In my workplace, I would be senior enough to know it a security bug (and not there by company intent, or mandate from the government) - and remove it. It sounds like this doesn't apply in your case, though.

If you can trace "we are not going to use it" to "we put it there for our own use, but don't need it" you can probably describe to someone high enough in the organization the dangers it poses to the company when it shows up on bugtraq / gets used for nefarious purposes by some third party, which is likely to happen if your smartphone is popular, common and valuable enough (as a target - which may translate to "used by important enough people") to attack.

If you can trace it to "it's there by government mandate" or similar, you might want to insist on internal documentation to that effect, so you can at least leave it be and know that you've done what you can to protect your company, and save other skilled coworkers of yours from the dilemma you find yourself in, as a matter of good code maintenance practices. (And ponder your options about working in an industry making tools that both serve and sacrifice their owners, if this feels deeply demotivational.)

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You have a known security vulnerability, and your company is only one of an infinite number of parties which could exploit it. Any exploit of that hole, by any party, could reasonably result in a liability the scale of Sony's after the root kit fiasco. Their cost in both dollars and reputation soared into the hundreds of millions of dollars, in a directly analogous situation.

Make the case by drawing direct parallels to Sony, with your user base in ratio to Sony's as a gauge to calculate potential liability when this hole is exploited.

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It's ok to worry about it, don't worry, your reaction is normal ^^

I would do one of two things:

  • I would update the user agreement explaining that this possibility exists, therefore asking for the user's consensus (if the people in charge really don't want to take the backdoor away)
  • I would remove the backdoor completely (better option in my opinion)

Also, if it is true that this backdoor is never used, why leave it there?

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I strongly doubt the asker is in a position to do either of those without risking trouble. The UA is something a lawyer should create, and no mere software developer is allowed to touch it. The second option, removing the backdoor, can lead to trouble if this feature was actually intentional. I'm far from saying it is morally acceptable to leave it, but simply removing features without consent from above is an easy way to get into trouble. –  mafutrct May 22 '12 at 12:37
    
@mafutrct sure, I was implying that the user had to ask to his superiors before doing any of those things: approval from the upper levels is mandatory. Thanks for pointing this out though. –  user1301428 May 22 '12 at 14:47
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OP: You know what happened in the case of ZTE? Go on pastebin, make a full and comprehensive security advisory. Needless to say, cover your tracks. That's that, if you were unsure to the point that you asked the question here, you can benefit us all by making the advisory.

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I would seriously counsel against immediate whistleblowing. Not least because there's a good chance this happens because someone from the CIA/FBI had a little chat with the head of the company who ordered it to happen through trusted management channels, and that's why it happens even though everyone should recognise that it's a shitty excuse.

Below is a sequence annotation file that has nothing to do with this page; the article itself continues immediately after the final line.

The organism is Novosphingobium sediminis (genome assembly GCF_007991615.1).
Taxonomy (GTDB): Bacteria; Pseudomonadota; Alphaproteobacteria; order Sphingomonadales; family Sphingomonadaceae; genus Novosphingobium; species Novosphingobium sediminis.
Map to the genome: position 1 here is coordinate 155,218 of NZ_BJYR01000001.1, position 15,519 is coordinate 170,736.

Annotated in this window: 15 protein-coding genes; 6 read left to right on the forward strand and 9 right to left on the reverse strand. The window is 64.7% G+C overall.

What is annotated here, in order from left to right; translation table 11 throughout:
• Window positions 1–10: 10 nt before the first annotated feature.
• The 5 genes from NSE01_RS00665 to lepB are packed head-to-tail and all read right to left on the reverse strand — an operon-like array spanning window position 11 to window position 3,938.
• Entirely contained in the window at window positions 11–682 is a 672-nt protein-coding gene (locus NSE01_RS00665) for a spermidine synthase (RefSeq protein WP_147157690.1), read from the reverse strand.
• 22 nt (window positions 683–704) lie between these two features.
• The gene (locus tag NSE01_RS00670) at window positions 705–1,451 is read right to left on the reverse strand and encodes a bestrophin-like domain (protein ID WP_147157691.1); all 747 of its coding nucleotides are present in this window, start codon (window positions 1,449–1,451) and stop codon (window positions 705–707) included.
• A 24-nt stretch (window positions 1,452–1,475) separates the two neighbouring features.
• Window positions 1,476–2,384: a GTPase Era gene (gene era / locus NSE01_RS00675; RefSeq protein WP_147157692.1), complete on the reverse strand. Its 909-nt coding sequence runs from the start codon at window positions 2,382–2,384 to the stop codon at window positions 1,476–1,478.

You are rightfully recognising this as a shitty excuse. The problem is that other people also should have. Somewhere someone with power must have decided that this would happen. The construct that it's "OK because we won't use it" is then perpetuated.

That means that if you whistleblow (and get sacked) and launch a lawsuit, not only a) might you find it very difficult to get another job, b) your lawsuit might not go anywhere because it could turn out (hey, I'm not a lawyer, but it's plausible) that it wouldn't be recognised as "misconduct" by the firm. If I was the federal government I would go to greath lengths to protect people doing my dirty deeds.

On the other hand, if you have a trust fund and want to catapult yourself to 15-minute fame, you can go public about it. Just have an alternative path staked out in "Alternative Computing" or the Free Software Movement. There's no private jet down that route.

What I advise is getting a decent amount of details on it, finding new employment, then anonymously contacting a security profile and saying you want to go public/whistleblow it through them. The first person you contact will probably comply. The company might try to go after you but they SHOULD have no definite proof from any logs or search warrants and it's not "official" in the sense that new employers would be forced to recognise it.

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There is no evidence that the CIA/FBI had anything to do with this feature being added. –  Ramhound May 30 '12 at 13:04
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As mentioned elsewhere what would scare me would be usage of the interception functionality even without any bad intention of its original developers/installers. The so-called "Athens Affair" comes immediately to mind and underlines this concern. For a technically informative and in the same time exciting read you can check:

The Athens Affair: How some extremely smart hackers pulled off the most audacious cell-network break-in ever

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This was reported earlier this week in China's ZTE Ships Smartphone with Backdoor to MetroPCS, but finally some are seeing it. It seemed to have gone un-noticed by many...

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Interesting, but I don't know why you claim it is the same backdoor as the one mentioned in the question. The ZTE one you link to is just a setuid-root program, not something that can be remotely activated (not without something more on the phone). –  D.W. May 21 '12 at 0:38